1. Honey and hot mustard. I was really just fooling around with this, finding it perhaps a bit campy for my taste, but I was pleasantly surprised at the balance of sweet and astringency, with a light, spicy, but not hot finish. The mustard really cleaned up the palate, making it quite food friendly. I plan to pair this with a pork belly, crawfish, uni, and ramen dish in a very simple pork stock, so I mixed it with some Dickel 12 yr whiskey and a little dash of bitters for a little cinnamon note. Result: A somewhat rich, sweetish, nutty old fashioned that mimicks the sweet, fattiness of the food while helping to cut it. I'm gonna have to put the mustard through some other trials, or find some similiar products to toy with.
2. Sometimes I find myself starting with a taste or ingredient and trying to put it back together from it's parts. I wanted an earthy berry or tart melon flavor for a cocktail, but nothing turning me on. Answer: I mixed a little Clear Creek Framboise (for the earthy funk), with some California port (for a little body, and some bright berry fruit), dash of grapefruit (for a touch of bitterness and tartness), and a little sugar to sweeten it up. It was showing pretty well, my little franken-fruit. To help lighten it and give a little more acid, just a shot of sparkling wine. It's a nice drink, kind of big and floral nose, but dry. Probably the toughest pairing, with yellowtail two ways, asparagus, eggs, avocado. Definitely turned on by the framboise/port combination. I think more and more how to smuggle a little earthiness into a cocktail without being bottom heavy.

The others are pretty simple, yet effective little haiku's:
Mezcal, ginger, lime with Abalone yakatori
Aquavit, maraschino, sweet vermouth, lemon, tea with Squid stuffed with blood sausage.
Chilled shot of Jewel of Russia vodka with the tiniest drip of hibiscus and rose water alongside Pt. Reyes oysters and caviar.

It's nice to play and ponder.... but alas, back to work. Hope to see you Sunday.

Wednesday, March 25, 2009

In the pipe.....

So we've been awful busy lately, doing some spring cleaning (mostly removing pesky graffiti from the bathrooms and other such tasks), and planning for some fun stuff.

First of all, THIS SUNDAY, MARCH 29th:

Another Sunday Supper at Alembic featuring local seafood paired with cocktails (stay with this blog to watch me fumble trying to put those together over the next few days).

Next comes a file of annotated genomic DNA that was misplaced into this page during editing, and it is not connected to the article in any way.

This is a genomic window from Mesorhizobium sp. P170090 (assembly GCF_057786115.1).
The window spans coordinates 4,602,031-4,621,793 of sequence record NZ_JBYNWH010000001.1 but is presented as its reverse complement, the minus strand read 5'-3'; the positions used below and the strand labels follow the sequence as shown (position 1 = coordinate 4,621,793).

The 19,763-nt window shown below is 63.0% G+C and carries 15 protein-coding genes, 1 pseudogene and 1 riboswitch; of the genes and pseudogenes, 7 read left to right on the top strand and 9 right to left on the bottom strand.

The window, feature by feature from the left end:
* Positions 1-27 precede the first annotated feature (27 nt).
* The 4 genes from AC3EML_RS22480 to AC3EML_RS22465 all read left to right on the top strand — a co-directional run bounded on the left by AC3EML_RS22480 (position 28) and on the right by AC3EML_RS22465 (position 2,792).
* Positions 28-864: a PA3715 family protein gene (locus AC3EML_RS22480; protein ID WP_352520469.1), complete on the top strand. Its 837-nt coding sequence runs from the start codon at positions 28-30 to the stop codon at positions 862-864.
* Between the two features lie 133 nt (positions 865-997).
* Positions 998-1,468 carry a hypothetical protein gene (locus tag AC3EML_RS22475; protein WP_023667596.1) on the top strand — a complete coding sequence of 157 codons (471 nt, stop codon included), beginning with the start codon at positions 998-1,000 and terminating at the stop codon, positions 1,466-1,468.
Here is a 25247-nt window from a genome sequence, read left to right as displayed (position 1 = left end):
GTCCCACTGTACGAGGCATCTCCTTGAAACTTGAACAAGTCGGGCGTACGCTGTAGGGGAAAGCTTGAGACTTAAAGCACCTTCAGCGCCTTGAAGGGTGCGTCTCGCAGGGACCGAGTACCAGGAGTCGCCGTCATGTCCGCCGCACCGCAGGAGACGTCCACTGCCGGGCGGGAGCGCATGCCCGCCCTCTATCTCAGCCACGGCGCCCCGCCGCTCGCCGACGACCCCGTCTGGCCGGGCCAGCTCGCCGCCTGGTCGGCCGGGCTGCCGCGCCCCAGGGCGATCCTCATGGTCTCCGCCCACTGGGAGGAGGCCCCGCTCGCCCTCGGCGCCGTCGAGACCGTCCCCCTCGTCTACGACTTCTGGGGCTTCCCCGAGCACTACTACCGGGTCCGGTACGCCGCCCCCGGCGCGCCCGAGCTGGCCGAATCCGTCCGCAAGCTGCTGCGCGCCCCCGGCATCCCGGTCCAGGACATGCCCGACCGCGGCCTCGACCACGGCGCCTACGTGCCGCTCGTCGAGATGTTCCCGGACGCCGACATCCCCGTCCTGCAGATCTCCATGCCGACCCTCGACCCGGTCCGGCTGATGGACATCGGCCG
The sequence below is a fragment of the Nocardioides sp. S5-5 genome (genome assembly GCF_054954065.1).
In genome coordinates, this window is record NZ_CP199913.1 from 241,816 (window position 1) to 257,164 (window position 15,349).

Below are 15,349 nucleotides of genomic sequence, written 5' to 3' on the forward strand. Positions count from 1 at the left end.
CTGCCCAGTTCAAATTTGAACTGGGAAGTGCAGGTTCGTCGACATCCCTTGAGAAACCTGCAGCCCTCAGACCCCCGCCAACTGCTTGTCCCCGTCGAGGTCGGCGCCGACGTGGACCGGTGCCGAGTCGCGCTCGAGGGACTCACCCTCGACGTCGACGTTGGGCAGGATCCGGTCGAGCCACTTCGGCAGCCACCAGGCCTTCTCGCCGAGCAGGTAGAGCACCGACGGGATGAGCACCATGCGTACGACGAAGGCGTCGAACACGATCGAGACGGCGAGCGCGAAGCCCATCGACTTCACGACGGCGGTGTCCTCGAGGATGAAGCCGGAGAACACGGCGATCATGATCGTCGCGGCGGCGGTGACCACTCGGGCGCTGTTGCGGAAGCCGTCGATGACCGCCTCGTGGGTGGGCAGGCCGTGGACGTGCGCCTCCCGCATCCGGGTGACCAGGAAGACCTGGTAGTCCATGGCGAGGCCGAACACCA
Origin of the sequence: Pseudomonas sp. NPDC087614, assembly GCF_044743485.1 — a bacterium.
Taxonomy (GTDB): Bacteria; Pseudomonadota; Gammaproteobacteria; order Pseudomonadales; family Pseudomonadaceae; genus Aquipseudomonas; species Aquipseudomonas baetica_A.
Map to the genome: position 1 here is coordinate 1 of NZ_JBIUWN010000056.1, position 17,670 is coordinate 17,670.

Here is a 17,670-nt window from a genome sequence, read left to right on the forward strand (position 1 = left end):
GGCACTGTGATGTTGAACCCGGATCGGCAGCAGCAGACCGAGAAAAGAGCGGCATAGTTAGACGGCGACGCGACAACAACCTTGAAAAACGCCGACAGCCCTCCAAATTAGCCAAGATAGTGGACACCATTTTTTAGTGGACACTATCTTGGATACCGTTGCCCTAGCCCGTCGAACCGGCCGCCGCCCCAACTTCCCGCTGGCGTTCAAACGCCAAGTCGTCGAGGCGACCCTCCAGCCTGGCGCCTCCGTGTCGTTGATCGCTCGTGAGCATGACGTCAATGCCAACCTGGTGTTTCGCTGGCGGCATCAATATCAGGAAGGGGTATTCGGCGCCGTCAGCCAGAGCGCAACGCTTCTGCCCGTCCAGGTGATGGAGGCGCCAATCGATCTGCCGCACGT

On the plate, we will have Mendocino sea urchin, Monterrey squid and sardines, Point Reyes oysters, Sacramento caviar, Santa Cruz abalone. It's going to be fantastic.

Might also want to save the date for a special event at the Red Vic next door....

On April 7th, starting at 6pm, there will be a fund raiser for Pie Ranch, who are helping with our garden. Magnolia beer, Alembic snacks will be served and there will be a screening of the documentary King Corn. Come by, have some food, drinks, get a peek at the garden. It's for a good cause.

Check out to find out more about the organization.

Also of note, come check out some new arrivals on our whiskey shelf...

We've got Michter's 25 year old bourbon and rye in, a bunch of Willet single barrel selections, a full, albeit limited, selection of Van Winkle labels back in, the ever elusive Old Portrero 18th century and straight rye bottlings. And last, but possibly most exciting, a very limited release of some Stranahan's Colorado malt whiskey. We split a barrel with D&M liquors of the Grand Mesa, aged two years in heavily charred, new American oak, and finished for 8 months in used French oak wine barrels. Big and delicious. Get it while it lasts.

Wednesday, March 18, 2009

Look out, this Sunday, it's back!

Swimming in the Savoy, with your trusted lifegaurds Daniel and Erik.

March 22nd, 3pm till........

Sunday, March 1, 2009

New stuff in the barrel.....

In addition to our abnormally large selection of barrel aged offerings, we're growing herbs and vegetables as well! Super excited about this, keep you posted on what is growing and how it lands on the plate and in the glass.

Thursday, February 12, 2009

Tuesday, January 27, 2009

And now for something completely different...

Thank you Evan Zimmerman, for some kick ass cocktails. You're welcome back anytime.

Friday, January 23, 2009

Stomp through the Savoy....

Sunday the 25th.

Erik Ellestad and myself.

Hundreds of cocktails to choose from.

Some of them are good.

Thursday, January 15, 2009

Last Sunday....

Crispy fried tripe and young artichoke, roasted garlic meyer lemon aioli

Roasted sweetbreads, cippolini, tart apple glaze

Blood sausage crepinette, salsa verde, pimenton potato

Pig brain croquette, caper brown butter, radish, cornichon

ankimo, sea urchin, vegetable escabeche, shiso

Thursday, January 8, 2009

It takes balls, guts, and a little brains....

Coming up this Sunday 1/11/2009 at 3pm....
Another fabulous Sutton Sunday Supper:
Tempura Pig Brains
Crispy Fried Tripe with Artichoke
Beef Heart Tataki
Tart Apple Glazed Sweetbreads
Monkfish Liver with Sea Urchin
Cod Testicle Crudo
Boudin Noir in Crepinette
paired with 2006 Rattlesnake Rose, 2003 Pinot Noir Russian River Valley, 2004 Syrah Ramondo Vineyard, La Solera dessert wine.
This is gonna be a blast!